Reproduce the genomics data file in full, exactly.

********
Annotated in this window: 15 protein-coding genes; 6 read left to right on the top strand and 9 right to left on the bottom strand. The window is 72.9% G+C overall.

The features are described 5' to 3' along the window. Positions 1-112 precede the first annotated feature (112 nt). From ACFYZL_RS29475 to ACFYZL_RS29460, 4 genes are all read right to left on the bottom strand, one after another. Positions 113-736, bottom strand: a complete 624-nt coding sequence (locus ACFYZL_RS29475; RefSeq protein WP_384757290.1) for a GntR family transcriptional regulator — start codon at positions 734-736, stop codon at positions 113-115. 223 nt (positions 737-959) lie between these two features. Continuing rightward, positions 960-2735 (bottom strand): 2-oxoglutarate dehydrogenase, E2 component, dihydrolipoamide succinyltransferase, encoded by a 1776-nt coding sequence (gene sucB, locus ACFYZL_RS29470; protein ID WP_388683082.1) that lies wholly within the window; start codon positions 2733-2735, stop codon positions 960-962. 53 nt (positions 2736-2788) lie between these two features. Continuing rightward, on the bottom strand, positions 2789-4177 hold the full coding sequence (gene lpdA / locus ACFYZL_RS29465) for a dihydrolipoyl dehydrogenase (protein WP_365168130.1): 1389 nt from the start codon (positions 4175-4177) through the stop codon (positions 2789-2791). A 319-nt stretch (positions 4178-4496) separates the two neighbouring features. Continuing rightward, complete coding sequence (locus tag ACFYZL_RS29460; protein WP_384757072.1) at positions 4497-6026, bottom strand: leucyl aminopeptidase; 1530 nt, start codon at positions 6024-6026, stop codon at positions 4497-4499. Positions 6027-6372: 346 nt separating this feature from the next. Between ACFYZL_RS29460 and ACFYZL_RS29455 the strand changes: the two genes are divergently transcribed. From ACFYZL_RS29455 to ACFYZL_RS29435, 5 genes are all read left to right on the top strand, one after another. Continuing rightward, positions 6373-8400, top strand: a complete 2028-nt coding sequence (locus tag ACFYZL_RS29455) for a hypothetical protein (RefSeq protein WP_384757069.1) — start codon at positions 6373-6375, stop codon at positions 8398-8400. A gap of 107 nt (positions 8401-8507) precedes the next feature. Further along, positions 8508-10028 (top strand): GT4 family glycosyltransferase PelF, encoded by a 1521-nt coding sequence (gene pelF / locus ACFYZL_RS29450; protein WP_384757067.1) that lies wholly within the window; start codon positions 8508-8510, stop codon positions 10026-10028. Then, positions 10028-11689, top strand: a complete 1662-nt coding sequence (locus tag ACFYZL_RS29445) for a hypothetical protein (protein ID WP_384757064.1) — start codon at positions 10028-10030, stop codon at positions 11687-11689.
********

Annotated in this window: 15 protein-coding genes; 6 read left to right on the top strand and 9 right to left on the bottom strand. The window is 72.9% G+C overall.

The features are described 5' to 3' along the window. Positions 1-112 precede the first annotated feature (112 nt). From ACFYZL_RS29475 to ACFYZL_RS29460, 4 genes are all read right to left on the bottom strand, one after another. Positions 113-736, bottom strand: a complete 624-nt coding sequence (locus ACFYZL_RS29475; RefSeq protein WP_384757290.1) for a GntR family transcriptional regulator — start codon at positions 734-736, stop codon at positions 113-115. 223 nt (positions 737-959) lie between these two features. Continuing rightward, positions 960-2735 (bottom strand): 2-oxoglutarate dehydrogenase, E2 component, dihydrolipoamide succinyltransferase, encoded by a 1776-nt coding sequence (gene sucB, locus ACFYZL_RS29470; protein ID WP_388683082.1) that lies wholly within the window; start codon positions 2733-2735, stop codon positions 960-962. 53 nt (positions 2736-2788) lie between these two features. Continuing rightward, on the bottom strand, positions 2789-4177 hold the full coding sequence (gene lpdA / locus ACFYZL_RS29465) for a dihydrolipoyl dehydrogenase (protein WP_365168130.1): 1389 nt from the start codon (positions 4175-4177) through the stop codon (positions 2789-2791). A 319-nt stretch (positions 4178-4496) separates the two neighbouring features. Continuing rightward, complete coding sequence (locus tag ACFYZL_RS29460; protein WP_384757072.1) at positions 4497-6026, bottom strand: leucyl aminopeptidase; 1530 nt, start codon at positions 6024-6026, stop codon at positions 4497-4499. Positions 6027-6372: 346 nt separating this feature from the next. Between ACFYZL_RS29460 and ACFYZL_RS29455 the strand changes: the two genes are divergently transcribed. From ACFYZL_RS29455 to ACFYZL_RS29435, 5 genes are all read left to right on the top strand, one after another. Continuing rightward, positions 6373-8400, top strand: a complete 2028-nt coding sequence (locus tag ACFYZL_RS29455) for a hypothetical protein (RefSeq protein WP_384757069.1) — start codon at positions 6373-6375, stop codon at positions 8398-8400. A gap of 107 nt (positions 8401-8507) precedes the next feature. Further along, positions 8508-10028 (top strand): GT4 family glycosyltransferase PelF, encoded by a 1521-nt coding sequence (gene pelF / locus ACFYZL_RS29450; protein WP_384757067.1) that lies wholly within the window; start codon positions 8508-8510, stop codon positions 10026-10028. Then, positions 10028-11689, top strand: a complete 1662-nt coding sequence (locus tag ACFYZL_RS29445) for a hypothetical protein (protein ID WP_384757064.1) — start codon at positions 10028-10030, stop codon at positions 11687-11689.